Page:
The Dune Sextet – Frank Herbert – OK this is six books and then there are additional books penned by Brian Herbert and Kevin J. Anderson. If on the other hand you have no patience for reading entire series you should at least read Dune and God Emperor of Dune.
Frankenstein – Mary Shelly – The most fantastic story to come out of the Romantic period of British literature. Shelly’s vision of the Modern Prometheus is touching, moving and enthralling, everything great speculative fiction should be.
I Robot – Issac Asimov – It should be enough that this collection was written by the Godfather of modern science fiction but more than that it established one of the fundamentals of science fiction: the three laws of robotics. Asimov was one of the most prolific and brilliant authors of the twentieth century and a good portion of his offerings should be on your life list but this one collection is a must.
Ender’s Game – Orson Scott Card – There is a case to be made for Card being the best living science fiction writer (apologies to Robert J. Sawyer) and one of the best arguments is Ender’s Game. As both a study in morality and speculative fiction it is a brilliant work and an easy read.
Neuromancer – William Gibson – Gibson is considered by many to be the originator of cyberpunk though a better case could be made for Philip K. Dick. Still among the early successful novelists in this genre Gibson stands head and shoulders above Rucker, Stephenson and Sterling. Neuromancer won the Nebula, Philip K. Dick and Hugo awards for fiction. By any stretch this novel belongs on all bookshelves not just SF bookshelves.
The Dispossessed – Ursula K. Leguin – Could Anarchism as a way of living actually work? Leguin gives a brilliant social and political analysis in one of the best science fiction novels created. Older readers will recognize cold war elements (proxy wars etc). A good solid read.
The Left Hand of Darkness – Ursula K. Leguin – Set in the same fictional universe as The Dispossessed, Leguin’s Left Hand of Darkness is one of the first uniquely feminist works of science fiction. A society of sequentially hermaphroditic citizens, an expanding society, a society without war – winner of the Hugo and Nebula awards this is a winner from start to finish.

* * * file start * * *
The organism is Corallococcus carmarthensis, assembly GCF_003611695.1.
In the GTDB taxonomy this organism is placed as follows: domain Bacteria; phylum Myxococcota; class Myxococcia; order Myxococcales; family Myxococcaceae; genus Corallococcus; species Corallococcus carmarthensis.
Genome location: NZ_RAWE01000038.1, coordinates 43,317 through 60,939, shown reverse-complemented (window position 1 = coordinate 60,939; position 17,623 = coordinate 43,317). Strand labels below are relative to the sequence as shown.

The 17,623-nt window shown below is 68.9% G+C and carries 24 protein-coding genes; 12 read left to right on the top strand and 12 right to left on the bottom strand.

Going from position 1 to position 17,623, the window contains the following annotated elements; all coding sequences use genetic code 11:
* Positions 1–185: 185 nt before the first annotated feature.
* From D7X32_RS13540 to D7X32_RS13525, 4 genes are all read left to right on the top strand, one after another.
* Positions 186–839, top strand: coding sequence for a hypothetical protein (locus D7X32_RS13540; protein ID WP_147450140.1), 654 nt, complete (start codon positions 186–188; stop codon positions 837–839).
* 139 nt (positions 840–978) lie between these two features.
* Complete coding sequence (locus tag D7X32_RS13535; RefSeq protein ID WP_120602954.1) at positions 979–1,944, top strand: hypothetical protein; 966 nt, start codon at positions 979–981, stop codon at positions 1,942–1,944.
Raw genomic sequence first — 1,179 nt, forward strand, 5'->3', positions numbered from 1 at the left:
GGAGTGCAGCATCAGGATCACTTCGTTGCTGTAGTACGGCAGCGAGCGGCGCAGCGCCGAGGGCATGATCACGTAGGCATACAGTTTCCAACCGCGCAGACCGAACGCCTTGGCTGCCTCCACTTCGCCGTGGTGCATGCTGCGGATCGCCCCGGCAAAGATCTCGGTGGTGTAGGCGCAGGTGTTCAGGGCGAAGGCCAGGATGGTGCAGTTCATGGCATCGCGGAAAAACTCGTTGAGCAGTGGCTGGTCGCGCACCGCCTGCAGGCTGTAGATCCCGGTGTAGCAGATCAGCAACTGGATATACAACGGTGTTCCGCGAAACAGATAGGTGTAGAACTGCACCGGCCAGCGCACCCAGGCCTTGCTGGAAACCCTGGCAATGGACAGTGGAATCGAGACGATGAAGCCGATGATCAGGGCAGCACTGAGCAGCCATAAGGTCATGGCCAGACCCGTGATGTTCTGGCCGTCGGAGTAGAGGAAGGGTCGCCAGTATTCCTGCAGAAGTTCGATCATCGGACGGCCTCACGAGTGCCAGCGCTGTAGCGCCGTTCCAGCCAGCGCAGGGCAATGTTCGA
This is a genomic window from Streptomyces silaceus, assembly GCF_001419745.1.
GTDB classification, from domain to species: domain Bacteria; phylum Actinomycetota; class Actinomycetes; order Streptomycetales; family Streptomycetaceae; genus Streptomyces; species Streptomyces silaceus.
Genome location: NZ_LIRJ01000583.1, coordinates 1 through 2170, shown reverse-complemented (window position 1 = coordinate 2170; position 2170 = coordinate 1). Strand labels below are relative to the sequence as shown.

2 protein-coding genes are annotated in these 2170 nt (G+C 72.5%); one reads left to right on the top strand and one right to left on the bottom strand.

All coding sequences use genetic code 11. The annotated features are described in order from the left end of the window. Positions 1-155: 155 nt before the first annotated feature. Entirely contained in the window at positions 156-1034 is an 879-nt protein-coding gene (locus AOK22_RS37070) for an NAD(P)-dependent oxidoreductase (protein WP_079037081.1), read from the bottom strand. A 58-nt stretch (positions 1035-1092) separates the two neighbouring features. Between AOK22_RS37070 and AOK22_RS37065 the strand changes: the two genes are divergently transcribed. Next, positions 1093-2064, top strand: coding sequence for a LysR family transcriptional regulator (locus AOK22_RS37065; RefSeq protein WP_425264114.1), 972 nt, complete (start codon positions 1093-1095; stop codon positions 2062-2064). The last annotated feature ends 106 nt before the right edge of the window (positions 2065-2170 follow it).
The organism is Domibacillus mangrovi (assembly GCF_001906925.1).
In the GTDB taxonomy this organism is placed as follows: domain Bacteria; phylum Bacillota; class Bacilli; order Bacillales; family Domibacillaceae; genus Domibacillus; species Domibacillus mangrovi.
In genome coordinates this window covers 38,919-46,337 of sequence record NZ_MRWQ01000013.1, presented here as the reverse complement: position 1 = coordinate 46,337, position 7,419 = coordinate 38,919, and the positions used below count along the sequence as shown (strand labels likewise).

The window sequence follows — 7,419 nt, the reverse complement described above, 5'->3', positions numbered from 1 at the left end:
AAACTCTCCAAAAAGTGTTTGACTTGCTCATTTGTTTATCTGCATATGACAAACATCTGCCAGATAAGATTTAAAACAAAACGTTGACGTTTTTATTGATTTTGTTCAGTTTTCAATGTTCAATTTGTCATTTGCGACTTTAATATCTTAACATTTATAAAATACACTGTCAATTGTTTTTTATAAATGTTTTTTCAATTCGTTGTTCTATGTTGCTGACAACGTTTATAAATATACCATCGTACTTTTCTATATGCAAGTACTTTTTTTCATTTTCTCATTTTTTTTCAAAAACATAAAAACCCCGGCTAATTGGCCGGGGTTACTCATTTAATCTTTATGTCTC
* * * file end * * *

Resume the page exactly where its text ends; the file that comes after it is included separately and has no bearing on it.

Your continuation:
Dragonflight – Anne McCaffrey – Anne McCaffrey is easily one of my personal favourites when it comes to the fantasy genre and Dragonflight was such an eye opener when I picked it up as a young reader that it deserves a place here. McCaffrey has a knack for creating stories where the characters are rich and full and not merely plot devices. Dragonflight is a story where the bad guy isn’t a person at all but rather a societies apathy and a natural scourge for which that society is unprepared.
Crystal Singer – Anne McCaffrey – Next to Dragonflight, Crystal Singer is McCaffrey’s finest work (apologies to The Ship Who Sang) and once again pits man against his environment with well drawn fully developed characters. Who would deliberately choose a life where senility was a guarantee in order to provide communications technology for others?
The Chronicles of Thomas Covenant the Unbeliever – Stephen R. Donaldson – Naturally people will make a link between Covenant and Tolkien’s trilogy but there is far more to the metaphysical exploration of responsibility and power in Donaldson’s series. The first three books are a must read the balance of the series is not really necessary – smacked a little of going to the well once too often though the ending was satisfying and one of the more memorable characters in the series is in the second trilogy.
Strange Case of Dr Jekyll and Mr Hyde – Robert Louis Stevenson – Doesn’t really need an explanation as Dr. Jekyll believes that there is a good and an evil side to humans and that with the application of medical science one can be separated from the other. It is tightly written and a brilliant book there is a reason it has been made and remade into movie versions so many times.
20000 Leagues Under The Sea – Jules Verne – Verne – Really I could have chosen anything by Verne but 20000 Leagues Under The Sea offers a hero who is less than perfect, technology which is leaps and bounds ahead of anything available at the time the book was written. The entire Verne body of work is deserving of your bookshelf but if you could only choose one the odyssey of Captain Nemo.